|In Championship of the Week: 04-11-2007 there was one player who timed out in all of their games. In the games that they were the first player there were 10 tie breaker points awarded to the winner. In the games where their opponent was able to place one caravan before the time out more points were awarded to the winners.|
I have two questions:
1. Why were the tiebreaker points different than the actual points scored in the game?
2. Why is there a difference at all in those games? We had three people tied in points and the tiebreaker came into effect. While it didn't change the winner of the tourney it did affect other positions. Why should one person timing out of a tournament without making a single move have the ability to determine the winner?
|You don't want to give the time-outer the actual points he scored. Otherwise it would be beneficial in some games to let it come to a time out. For example if I get enough points to pass your current score and win in for example 8 cities and there is nothing you can do about it, you could win by time out. That would not be fair, would it?|
In a tournament if there is one time-out game it means that the opponent was not able to finish one game and therefore has less (tie) points than the other players. So you want to give the opponent of the time-outer something too.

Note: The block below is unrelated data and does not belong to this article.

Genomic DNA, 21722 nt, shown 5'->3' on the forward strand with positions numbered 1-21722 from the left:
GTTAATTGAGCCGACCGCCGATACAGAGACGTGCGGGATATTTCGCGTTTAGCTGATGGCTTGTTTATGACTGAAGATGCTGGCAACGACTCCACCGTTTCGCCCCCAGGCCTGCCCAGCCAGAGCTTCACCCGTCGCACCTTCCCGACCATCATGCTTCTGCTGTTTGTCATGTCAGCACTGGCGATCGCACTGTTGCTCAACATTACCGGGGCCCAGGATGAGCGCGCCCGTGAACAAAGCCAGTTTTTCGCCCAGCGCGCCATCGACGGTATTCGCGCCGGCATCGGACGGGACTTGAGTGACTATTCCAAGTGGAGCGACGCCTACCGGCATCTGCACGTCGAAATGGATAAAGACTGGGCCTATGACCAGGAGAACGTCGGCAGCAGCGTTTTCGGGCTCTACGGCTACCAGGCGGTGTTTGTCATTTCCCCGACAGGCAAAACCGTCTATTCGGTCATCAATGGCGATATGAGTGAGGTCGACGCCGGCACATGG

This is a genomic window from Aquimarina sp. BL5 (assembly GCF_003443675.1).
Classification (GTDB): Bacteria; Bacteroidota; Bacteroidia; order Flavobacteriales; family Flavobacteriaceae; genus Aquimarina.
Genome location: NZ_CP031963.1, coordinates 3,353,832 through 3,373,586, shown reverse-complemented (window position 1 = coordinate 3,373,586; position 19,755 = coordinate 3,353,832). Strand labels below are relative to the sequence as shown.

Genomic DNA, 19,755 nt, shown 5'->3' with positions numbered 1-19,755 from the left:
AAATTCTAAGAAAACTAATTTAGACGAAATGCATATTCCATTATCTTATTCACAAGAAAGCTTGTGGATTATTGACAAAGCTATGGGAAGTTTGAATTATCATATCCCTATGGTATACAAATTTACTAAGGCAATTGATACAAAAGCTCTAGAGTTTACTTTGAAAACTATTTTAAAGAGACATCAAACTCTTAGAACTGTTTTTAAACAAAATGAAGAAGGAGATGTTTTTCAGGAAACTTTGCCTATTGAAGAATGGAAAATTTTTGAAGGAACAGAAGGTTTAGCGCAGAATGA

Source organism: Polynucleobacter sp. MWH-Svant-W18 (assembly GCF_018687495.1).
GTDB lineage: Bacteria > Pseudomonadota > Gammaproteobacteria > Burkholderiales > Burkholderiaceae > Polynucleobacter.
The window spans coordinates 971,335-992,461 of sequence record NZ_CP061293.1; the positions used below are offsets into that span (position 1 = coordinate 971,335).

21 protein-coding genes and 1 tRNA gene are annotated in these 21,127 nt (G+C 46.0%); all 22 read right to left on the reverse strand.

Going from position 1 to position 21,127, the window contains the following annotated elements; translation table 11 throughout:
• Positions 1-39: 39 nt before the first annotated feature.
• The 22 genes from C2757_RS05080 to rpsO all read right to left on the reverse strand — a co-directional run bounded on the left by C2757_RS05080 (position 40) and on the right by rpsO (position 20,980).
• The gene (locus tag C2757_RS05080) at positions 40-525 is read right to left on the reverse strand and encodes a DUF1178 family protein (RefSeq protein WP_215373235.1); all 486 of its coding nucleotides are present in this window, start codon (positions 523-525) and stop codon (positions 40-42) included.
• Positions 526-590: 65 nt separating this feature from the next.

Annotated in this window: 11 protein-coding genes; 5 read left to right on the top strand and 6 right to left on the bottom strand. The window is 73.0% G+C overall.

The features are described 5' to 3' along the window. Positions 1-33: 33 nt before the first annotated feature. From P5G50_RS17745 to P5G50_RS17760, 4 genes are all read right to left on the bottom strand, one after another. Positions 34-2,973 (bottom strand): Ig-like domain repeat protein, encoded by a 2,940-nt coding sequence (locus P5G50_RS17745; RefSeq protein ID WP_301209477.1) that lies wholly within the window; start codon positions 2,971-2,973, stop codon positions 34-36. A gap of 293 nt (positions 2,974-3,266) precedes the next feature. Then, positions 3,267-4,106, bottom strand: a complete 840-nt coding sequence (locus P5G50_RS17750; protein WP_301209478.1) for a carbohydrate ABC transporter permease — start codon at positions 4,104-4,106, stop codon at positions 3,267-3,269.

In the current system the actual earned points and the time-out bonus/penalty are combined.
If you have a better idea: let us hear it.
P.s. it might be an idea in the (maybe not so) rare case that one player did not move at all during a tournament (any) or timed out all his games to remove this player (and games) from the end-statistics.
|I should clarify that the person who timed out did not make a single move. It would make since to give all of the winners the same number of tie breaker points in this case. As it is the players who were fortunate enough to be start player received more tie breaker points by virtue of what amounts to a coin flip.|
|That would be a good addition to the rules. Though we don't want to add many exception rules. In most (?) games it doesn't play a role, like in Dominate.|